Example 2 The conditions of Example 1 were repeated except that a 2% weight level of oil was employed. The formulated filament product upon contact with water maintained its filament identity for several hours duration.
The foregoing description of the invention are merely illustrative of the principles herein. Other modifications will become readily apparent to those in the art. For example, additional additive materials other than those specifically disclosed will become readily apparent. Accordingly, the appended claims are to be construed as defining the invention within the full spirit and scope thereof.
What is claimed is:
1. A method of producing sugar filaments which uniformly dissolve in liquid solvents and which resist wetting on exposure to atmospheric moisture comprising:
(a) mixing sugar with a moisture resistant material,
(b) centrifugally spinning the mixture under heated conditions to cause formation of filaments,
(c) cooling the mixture so that the sugar and additive are both present in a solid form substantially uniformity throughout the the filament.
2. The method of claim 1 wherein said moisture resistant material comprises vegetable oil.
3. The method of claim 1 wherein said moisture resistant material comprises animal fat.
4. The method of claim 1 wherein said moisture resistant material comprises wax.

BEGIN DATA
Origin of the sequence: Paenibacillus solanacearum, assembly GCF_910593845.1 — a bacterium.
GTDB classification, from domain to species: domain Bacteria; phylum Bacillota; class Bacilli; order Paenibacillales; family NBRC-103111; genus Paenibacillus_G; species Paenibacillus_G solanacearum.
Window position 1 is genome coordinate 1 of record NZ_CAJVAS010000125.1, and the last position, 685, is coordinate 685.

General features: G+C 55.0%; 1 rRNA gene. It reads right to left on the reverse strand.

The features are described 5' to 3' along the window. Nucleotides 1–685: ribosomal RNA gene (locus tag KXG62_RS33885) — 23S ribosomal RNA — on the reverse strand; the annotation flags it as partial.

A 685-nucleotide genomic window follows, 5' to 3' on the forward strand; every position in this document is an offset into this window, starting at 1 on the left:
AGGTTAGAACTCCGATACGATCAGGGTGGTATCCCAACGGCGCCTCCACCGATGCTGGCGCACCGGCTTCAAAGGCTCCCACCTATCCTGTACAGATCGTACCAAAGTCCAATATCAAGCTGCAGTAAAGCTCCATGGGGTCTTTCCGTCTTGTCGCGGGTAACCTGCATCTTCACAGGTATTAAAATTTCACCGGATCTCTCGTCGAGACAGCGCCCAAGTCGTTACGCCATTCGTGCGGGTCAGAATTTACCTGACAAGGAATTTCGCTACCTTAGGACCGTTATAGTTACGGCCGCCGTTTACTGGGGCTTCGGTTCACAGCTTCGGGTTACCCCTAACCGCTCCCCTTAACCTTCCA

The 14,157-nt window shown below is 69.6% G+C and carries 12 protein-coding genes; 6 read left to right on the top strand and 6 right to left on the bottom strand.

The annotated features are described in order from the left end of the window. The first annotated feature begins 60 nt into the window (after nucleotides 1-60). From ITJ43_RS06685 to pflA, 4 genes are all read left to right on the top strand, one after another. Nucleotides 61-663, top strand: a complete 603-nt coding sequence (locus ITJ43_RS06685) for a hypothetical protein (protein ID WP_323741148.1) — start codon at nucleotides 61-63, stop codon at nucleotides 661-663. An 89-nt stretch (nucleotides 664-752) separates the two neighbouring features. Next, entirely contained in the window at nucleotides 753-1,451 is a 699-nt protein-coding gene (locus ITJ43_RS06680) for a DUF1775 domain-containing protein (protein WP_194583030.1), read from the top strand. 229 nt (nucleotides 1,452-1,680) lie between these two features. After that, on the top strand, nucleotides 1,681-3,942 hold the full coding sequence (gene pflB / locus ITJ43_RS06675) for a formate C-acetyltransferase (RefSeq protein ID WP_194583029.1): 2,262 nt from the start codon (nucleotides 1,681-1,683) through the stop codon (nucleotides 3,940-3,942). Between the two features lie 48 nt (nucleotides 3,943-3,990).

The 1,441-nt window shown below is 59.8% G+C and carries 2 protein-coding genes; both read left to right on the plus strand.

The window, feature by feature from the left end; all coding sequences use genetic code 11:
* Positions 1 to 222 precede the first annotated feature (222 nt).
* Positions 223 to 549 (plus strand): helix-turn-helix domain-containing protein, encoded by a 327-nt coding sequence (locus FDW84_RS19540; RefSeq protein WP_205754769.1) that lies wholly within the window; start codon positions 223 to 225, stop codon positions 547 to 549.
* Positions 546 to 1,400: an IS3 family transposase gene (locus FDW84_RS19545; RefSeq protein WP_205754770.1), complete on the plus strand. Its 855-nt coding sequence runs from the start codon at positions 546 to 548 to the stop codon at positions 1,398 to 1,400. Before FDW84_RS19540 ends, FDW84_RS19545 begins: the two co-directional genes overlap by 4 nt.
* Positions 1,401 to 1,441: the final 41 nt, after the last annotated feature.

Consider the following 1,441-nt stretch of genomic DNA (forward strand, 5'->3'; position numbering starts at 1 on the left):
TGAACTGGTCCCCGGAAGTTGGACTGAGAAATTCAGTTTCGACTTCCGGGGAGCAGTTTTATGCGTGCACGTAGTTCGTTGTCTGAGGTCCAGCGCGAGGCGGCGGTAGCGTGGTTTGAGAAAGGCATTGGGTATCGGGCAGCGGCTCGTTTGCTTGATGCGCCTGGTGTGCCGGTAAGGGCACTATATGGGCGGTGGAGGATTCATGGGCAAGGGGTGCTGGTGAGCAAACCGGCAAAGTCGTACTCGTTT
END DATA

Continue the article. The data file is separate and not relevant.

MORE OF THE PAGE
5. The method of claim 1 wherein said moisture resistant material is present in an amount at least about .02% by weight based on said sugar and said material.
6. The method of claim 5 wherein said moisture resistant material is present in an amount between about .l% to 2% by weight based on said sugar and said material.
7 A sugar filament which uniformly dissolves in liquid solvents and which resists wetting on exposure to atmospheric moisture comprising a substantially uniform matrix of sugar and moisture resistant material.
8. The sugar filament of claim 7 wherein said moisture resistant material is present in an amount at least about .02% by weight based on said sugar and said material.
9. The filament of claim 8 wherein said moisture resistant material is present in an amount between about .1% to 2% by weight based on said sugar and said material.
10. The filament of claim 8 wherein said moisture resistant material comprises vegetable oil.
11. The filament of claim 8 wherein said moisture resistant material comprises animal fat.
12. The filament of claim 8 wherein said moisture resistant material comprises wax.
References Cited UNITED STATES PATENTS MORRIS O. WOLK, Primary Examiner S. MARANTZ, Assistant Examiner
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|U.S. Classification||127/29, 127/46.1|
|International Classification||A23G3/34, A23G3/00, A23G3/56, A23G3/10|
|Cooperative Classification||A23G3/346, A23G3/56, A23G2200/08, A23G3/10|
|European Classification||A23G3/34E, A23G3/56, A23G3/10|